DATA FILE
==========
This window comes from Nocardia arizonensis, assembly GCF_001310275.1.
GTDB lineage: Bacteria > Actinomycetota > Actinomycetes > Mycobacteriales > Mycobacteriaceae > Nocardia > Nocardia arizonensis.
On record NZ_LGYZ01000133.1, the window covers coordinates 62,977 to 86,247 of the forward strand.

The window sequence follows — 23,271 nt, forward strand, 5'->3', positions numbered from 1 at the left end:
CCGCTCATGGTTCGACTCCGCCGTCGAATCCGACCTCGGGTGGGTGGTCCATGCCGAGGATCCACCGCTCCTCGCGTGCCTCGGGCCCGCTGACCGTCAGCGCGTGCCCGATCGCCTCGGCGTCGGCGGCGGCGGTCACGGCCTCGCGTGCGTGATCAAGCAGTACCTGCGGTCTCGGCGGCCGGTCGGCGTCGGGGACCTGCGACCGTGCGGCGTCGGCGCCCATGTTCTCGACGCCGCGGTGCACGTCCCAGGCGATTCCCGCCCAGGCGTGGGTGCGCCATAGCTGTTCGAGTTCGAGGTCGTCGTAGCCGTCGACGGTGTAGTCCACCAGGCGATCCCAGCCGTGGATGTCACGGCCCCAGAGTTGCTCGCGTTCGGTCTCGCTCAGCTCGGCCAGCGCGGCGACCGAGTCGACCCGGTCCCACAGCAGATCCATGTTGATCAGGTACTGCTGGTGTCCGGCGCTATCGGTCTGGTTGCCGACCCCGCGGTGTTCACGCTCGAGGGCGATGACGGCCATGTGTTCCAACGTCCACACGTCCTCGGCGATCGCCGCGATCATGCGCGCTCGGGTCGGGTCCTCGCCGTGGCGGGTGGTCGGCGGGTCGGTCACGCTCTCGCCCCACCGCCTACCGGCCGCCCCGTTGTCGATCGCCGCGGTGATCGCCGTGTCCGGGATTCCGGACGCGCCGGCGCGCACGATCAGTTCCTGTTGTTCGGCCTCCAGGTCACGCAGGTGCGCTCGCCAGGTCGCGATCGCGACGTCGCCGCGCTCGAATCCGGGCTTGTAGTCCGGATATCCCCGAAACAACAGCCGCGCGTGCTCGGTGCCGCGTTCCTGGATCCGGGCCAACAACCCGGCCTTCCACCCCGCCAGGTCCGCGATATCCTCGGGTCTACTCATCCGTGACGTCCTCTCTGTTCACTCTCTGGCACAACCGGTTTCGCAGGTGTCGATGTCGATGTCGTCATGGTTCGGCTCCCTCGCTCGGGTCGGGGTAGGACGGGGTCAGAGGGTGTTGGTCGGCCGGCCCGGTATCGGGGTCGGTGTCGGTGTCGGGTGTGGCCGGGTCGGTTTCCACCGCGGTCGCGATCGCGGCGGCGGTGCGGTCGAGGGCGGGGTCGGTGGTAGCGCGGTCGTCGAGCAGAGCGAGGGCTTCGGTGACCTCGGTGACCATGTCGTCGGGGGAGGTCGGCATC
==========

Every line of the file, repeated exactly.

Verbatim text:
This window comes from Nocardia arizonensis, assembly GCF_001310275.1.
GTDB lineage: Bacteria > Actinomycetota > Actinomycetes > Mycobacteriales > Mycobacteriaceae > Nocardia > Nocardia arizonensis.
On record NZ_LGYZ01000133.1, the window covers coordinates 62,977 to 86,247 of the forward strand.

The window sequence follows — 23,271 nt, forward strand, 5'->3', positions numbered from 1 at the left end:
CCGCTCATGGTTCGACTCCGCCGTCGAATCCGACCTCGGGTGGGTGGTCCATGCCGAGGATCCACCGCTCCTCGCGTGCCTCGGGCCCGCTGACCGTCAGCGCGTGCCCGATCGCCTCGGCGTCGGCGGCGGCGGTCACGGCCTCGCGTGCGTGATCAAGCAGTACCTGCGGTCTCGGCGGCCGGTCGGCGTCGGGGACCTGCGACCGTGCGGCGTCGGCGCCCATGTTCTCGACGCCGCGGTGCACGTCCCAGGCGATTCCCGCCCAGGCGTGGGTGCGCCATAGCTGTTCGAGTTCGAGGTCGTCGTAGCCGTCGACGGTGTAGTCCACCAGGCGATCCCAGCCGTGGATGTCACGGCCCCAGAGTTGCTCGCGTTCGGTCTCGCTCAGCTCGGCCAGCGCGGCGACCGAGTCGACCCGGTCCCACAGCAGATCCATGTTGATCAGGTACTGCTGGTGTCCGGCGCTATCGGTCTGGTTGCCGACCCCGCGGTGTTCACGCTCGAGGGCGATGACGGCCATGTGTTCCAACGTCCACACGTCCTCGGCGATCGCCGCGATCATGCGCGCTCGGGTCGGGTCCTCGCCGTGGCGGGTGGTCGGCGGGTCGGTCACGCTCTCGCCCCACCGCCTACCGGCCGCCCCGTTGTCGATCGCCGCGGTGATCGCCGTGTCCGGGATTCCGGACGCGCCGGCGCGCACGATCAGTTCCTGTTGTTCGGCCTCCAGGTCACGCAGGTGCGCTCGCCAGGTCGCGATCGCGACGTCGCCGCGCTCGAATCCGGGCTTGTAGTCCGGATATCCCCGAAACAACAGCCGCGCGTGCTCGGTGCCGCGTTCCTGGATCCGGGCCAACAACCCGGCCTTCCACCCCGCCAGGTCCGCGATATCCTCGGGTCTACTCATCCGTGACGTCCTCTCTGTTCACTCTCTGGCACAACCGGTTTCGCAGGTGTCGATGTCGATGTCGTCATGGTTCGGCTCCCTCGCTCGGGTCGGGGTAGGACGGGGTCAGAGGGTGTTGGTCGGCCGGCCCGGTATCGGGGTCGGTGTCGGTGTCGGGTGTGGCCGGGTCGGTTTCCACCGCGGTCGCGATCGCGGCGGCGGTGCGGTCGAGGGCGGGGTCGGTGGTAGCGCGGTCGTCGAGCAGAGCGAGGGCTTCGGTGACCTCGGTGACCATGTCGTCGGGGGAGGTCGGCATC